Adopted Children and young people and care leavers were mentioned in the Queen’s speech last week, with a promised Children and Social Work Bill:
“A Bill will be introduced to ensure that children can be adopted by new families without delay, improve the standard of social work and opportunities for young people in care in England.”
The purpose of the Bill is to:
- Ensure that the state delivers on our collective responsibility to help children leaving care make a good start in adult life, through a new ‘Care Leavers’ Covenant’ underpinned by a statutory duty requiring local authorities to publish the services and standards of treatment care leavers are entitled to.
- Tip the balance in favour of permanent adoption where that is the right thing for the child - helping to give children stability.
The main elements of the Bill are:
- Standards for how local authorities should act as a ‘corporate parent’ to support children in care and as they move into adult life.
- A requirement on local authorities to consult on and publish a ‘local offer’ to care leavers, setting out the services they are entitled to.
- An extension to the right to a Personal Adviser, someone who will make sure care leavers receive the support they need as they transition into adulthood, to all who want one up to the age of 25.
- Ensuring courts and local authorities take better account of a child’s need for stability up to the age of 18 when making decisions about their future.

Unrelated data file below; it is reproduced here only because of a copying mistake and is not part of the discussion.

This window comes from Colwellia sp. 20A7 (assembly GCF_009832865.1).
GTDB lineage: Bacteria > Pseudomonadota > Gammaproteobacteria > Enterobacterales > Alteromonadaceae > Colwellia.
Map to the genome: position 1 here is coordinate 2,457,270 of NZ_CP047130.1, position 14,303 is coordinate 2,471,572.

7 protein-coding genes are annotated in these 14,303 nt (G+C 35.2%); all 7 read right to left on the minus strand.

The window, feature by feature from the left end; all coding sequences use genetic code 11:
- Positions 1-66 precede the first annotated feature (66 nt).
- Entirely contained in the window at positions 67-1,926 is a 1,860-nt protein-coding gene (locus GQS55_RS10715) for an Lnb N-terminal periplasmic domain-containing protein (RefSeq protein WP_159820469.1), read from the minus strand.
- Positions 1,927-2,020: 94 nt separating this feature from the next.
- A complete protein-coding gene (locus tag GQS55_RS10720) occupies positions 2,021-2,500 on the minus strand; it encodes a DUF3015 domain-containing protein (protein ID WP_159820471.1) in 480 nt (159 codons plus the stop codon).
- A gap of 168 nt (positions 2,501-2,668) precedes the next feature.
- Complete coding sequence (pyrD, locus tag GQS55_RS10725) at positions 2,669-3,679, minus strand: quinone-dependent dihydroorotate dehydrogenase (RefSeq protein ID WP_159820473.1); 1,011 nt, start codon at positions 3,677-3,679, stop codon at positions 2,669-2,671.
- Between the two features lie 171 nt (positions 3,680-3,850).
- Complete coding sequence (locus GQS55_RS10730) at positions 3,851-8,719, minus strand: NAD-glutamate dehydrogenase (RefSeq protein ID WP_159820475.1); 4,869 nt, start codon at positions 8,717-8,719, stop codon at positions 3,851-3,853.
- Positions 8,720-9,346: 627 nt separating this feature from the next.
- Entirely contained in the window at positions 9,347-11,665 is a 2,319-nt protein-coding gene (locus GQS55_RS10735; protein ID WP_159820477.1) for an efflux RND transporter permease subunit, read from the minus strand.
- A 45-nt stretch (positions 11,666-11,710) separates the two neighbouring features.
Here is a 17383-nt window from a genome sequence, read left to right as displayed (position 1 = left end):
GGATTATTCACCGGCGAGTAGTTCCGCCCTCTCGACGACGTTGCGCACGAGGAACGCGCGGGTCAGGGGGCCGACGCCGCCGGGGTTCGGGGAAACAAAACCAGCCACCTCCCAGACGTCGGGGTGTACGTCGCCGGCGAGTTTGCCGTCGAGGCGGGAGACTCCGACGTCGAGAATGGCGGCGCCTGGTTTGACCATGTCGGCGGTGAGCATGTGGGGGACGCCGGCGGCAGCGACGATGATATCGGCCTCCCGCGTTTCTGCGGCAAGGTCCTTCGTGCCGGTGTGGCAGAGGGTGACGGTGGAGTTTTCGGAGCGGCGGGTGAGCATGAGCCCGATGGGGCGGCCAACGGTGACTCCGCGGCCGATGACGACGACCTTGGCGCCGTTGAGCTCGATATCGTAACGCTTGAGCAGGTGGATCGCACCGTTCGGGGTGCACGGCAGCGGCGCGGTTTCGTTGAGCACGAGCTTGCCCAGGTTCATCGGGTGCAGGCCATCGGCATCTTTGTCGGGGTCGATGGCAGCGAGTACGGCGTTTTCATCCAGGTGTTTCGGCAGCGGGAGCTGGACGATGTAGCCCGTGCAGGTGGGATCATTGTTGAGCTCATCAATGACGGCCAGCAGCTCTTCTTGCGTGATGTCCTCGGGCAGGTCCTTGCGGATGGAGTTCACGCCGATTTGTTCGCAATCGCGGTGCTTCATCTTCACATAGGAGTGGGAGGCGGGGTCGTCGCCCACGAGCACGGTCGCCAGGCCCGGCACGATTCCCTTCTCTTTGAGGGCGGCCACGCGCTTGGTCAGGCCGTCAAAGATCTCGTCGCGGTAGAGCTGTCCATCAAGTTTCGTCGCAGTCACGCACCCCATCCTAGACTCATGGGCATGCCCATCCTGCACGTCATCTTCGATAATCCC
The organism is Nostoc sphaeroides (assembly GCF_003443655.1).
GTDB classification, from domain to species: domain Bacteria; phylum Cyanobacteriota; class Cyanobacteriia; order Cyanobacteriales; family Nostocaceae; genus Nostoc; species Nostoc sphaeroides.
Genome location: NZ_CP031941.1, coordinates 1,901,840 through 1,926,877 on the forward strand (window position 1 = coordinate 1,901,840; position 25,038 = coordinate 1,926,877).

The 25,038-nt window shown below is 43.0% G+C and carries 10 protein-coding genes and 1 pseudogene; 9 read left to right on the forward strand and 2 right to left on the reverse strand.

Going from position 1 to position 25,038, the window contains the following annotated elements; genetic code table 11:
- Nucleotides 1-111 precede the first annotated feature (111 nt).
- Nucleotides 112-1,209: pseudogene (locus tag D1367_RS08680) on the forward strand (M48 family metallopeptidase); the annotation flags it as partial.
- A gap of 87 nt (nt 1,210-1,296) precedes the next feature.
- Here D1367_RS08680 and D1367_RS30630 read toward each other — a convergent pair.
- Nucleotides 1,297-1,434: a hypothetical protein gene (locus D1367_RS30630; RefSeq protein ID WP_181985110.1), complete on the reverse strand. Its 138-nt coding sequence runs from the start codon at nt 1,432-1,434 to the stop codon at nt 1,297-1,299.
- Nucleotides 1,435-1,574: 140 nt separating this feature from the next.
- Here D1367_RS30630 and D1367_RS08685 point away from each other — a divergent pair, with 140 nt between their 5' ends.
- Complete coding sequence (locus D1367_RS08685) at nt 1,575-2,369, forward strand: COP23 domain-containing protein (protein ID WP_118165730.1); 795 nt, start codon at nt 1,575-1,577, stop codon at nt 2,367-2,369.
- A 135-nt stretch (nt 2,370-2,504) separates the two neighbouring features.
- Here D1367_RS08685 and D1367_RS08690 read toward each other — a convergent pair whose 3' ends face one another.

- A duty on local authorities and schools to promote educational achievement for adopted children and those in the long-term care of family members or guardians.
- A specialist regulator for social work, to enable a clear focus on standards and effective training and development.
- Better protection of children by ensuring that lessons are learned from serious child safeguarding cases.
- Support for innovation in children’s social care by allowing local authorities to pilot new, innovative approaches.
Adopted young people who came with us to meet the Children’s Commissioner for England highlighted some of these points:
“ Young people shouldn’t just be left on their own when they leave care - they still need help. It’s hard sometimes to know what to do and where to get support when you suddenly find yourself out of your home and living independently.”
“I thought I’d had a hard time, but really, my story is ok, I lost my birth parents and I feel different, but I know I’m loved, I’ve had good support and I have a safe family. Seeing how other adopted people have to try and make it on their own at 17/18 seems unfair – more should be done to change this.”